Shabbat Naso

As we read Naso, we come to a season of gift giving at graduations and weddings including the ceremony of Kabbalat Torah at Shavuot in Liberal Synagogues.

Gifts are often chosen to represent the relationship of the donor to the recipient. Can you imagine a simchah where every gift that the recipient opens is exactly the same?

At the dedication of the tabernacle described in this week’s Torah portion that is exactly what happens. There is a 12 day festival during which each tribe offers the same gifts. The Torah describes each tribe’s gifts in turn repeating the same list 12 times. Each tribe brings a silver bowl, silver basin, mixed flour, oil, gold ladle, a bull, ram, lamb and goat! The rabbis bewildered at this strange set of gifts repeated 12 times felt certain that they must represent a higher symbolic value and came up with the following significations: The bowl and basin represent the oral and written Torah, the flour and oil is study combined with good deeds,  the ladle is the tablets of stone with 10 Commandments, the bull represents the Priests, the ram the Levites, the lamb the Israelites and the goat the Proselytes. Each of these in the rabbis’ eyes were tools for building community. They were each needed for the establishment of a just society that included law and justice, a learning community, spiritual leadership and individual commitment. It was not important to God that these were all the same, it was however important to each tribe offering it. For only if each sector of society commits to a common set of values, can there be a shared value system for all.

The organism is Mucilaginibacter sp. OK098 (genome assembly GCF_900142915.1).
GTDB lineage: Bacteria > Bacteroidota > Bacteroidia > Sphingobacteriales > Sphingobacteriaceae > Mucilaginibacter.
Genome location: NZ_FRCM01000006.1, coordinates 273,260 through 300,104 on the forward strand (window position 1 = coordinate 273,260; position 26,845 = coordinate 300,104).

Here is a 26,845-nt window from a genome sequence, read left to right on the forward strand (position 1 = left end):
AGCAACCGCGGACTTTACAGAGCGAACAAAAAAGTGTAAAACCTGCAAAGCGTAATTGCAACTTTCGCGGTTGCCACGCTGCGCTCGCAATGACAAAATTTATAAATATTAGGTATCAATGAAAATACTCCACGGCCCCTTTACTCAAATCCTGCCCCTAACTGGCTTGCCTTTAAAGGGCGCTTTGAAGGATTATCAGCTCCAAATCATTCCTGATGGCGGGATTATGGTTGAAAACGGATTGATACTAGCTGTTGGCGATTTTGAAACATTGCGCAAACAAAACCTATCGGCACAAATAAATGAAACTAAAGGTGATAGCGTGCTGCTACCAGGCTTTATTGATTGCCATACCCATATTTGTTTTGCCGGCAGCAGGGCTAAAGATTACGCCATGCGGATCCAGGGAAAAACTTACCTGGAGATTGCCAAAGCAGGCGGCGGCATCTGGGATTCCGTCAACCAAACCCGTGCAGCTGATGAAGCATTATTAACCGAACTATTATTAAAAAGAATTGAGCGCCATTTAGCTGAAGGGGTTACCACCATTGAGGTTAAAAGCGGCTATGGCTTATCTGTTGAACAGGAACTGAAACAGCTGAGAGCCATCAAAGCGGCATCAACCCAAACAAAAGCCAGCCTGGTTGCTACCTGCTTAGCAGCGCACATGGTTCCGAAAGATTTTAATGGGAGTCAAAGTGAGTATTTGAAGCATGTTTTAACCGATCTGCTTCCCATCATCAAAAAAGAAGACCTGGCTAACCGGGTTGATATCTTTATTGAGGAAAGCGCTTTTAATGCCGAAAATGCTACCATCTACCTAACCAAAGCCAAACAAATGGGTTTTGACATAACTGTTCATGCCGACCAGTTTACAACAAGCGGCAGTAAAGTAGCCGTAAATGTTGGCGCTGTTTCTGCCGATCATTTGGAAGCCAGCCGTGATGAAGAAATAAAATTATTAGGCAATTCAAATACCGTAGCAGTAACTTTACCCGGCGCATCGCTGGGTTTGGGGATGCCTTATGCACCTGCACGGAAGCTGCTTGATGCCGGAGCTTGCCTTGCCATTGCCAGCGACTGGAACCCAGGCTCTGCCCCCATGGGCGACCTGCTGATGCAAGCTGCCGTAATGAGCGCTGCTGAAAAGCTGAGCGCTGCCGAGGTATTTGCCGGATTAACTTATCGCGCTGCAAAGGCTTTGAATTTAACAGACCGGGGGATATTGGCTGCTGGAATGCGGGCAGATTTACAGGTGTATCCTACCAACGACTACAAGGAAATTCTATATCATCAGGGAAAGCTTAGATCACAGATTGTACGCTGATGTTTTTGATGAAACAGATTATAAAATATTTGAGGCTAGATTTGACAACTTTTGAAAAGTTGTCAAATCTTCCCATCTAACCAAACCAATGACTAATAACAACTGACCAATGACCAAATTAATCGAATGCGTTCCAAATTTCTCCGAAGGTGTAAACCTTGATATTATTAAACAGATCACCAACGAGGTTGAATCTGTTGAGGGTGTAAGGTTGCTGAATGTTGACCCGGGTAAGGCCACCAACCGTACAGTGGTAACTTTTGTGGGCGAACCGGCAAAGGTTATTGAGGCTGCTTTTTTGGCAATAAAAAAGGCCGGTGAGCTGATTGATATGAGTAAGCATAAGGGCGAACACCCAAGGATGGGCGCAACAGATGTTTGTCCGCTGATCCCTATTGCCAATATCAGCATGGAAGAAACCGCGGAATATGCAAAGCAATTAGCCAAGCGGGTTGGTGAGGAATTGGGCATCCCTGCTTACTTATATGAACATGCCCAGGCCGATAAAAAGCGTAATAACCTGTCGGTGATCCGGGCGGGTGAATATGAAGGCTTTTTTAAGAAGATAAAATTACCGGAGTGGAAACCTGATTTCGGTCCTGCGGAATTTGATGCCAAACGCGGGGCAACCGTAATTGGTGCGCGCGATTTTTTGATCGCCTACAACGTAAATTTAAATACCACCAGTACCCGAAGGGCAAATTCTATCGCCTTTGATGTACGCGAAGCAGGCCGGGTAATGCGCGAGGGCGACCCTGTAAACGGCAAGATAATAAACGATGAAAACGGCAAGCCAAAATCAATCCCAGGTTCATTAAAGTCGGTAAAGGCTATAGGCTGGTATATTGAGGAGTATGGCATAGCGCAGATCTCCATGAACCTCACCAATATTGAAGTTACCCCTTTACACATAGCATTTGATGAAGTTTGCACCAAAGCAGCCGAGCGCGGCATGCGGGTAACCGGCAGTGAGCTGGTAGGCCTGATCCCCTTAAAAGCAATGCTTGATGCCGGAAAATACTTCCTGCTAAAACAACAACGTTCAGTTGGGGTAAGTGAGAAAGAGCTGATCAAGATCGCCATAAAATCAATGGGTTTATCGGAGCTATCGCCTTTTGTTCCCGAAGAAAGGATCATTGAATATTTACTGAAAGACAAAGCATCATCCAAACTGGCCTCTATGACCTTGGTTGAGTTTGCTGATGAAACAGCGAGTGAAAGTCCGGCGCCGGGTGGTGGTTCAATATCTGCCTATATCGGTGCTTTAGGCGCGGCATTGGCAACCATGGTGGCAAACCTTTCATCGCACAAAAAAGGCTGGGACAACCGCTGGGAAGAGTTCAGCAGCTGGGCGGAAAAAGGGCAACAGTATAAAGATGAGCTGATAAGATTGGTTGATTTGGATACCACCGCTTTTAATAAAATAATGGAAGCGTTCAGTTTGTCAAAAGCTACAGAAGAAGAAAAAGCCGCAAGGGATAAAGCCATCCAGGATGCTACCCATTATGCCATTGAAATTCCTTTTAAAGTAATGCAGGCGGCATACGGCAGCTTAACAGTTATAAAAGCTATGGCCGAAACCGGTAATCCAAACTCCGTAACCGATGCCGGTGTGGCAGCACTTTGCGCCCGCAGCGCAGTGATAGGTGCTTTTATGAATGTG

There is a Hasidic story of a wedding where the guests were all invited to bring their own wine and pour it into a giant vat for everyone to share. All brought a bottle and poured it into the vat but when the tap was opened, out poured pure water. Each guest had said to him or herself, since everyone else will bring wine, I need only bring water and of course everyone had said the same thing.

We need to bring our gifts to build our communities and the gifts are not dissimilar whether it be from different religious traditions or cultural backgrounds. However if we do not commit to this offering, then we shall all be living in a society that is bland and vacuous. Judaism has aspired to a better community and society for all and Naso reminds us of the gifts we still have yet to bring.

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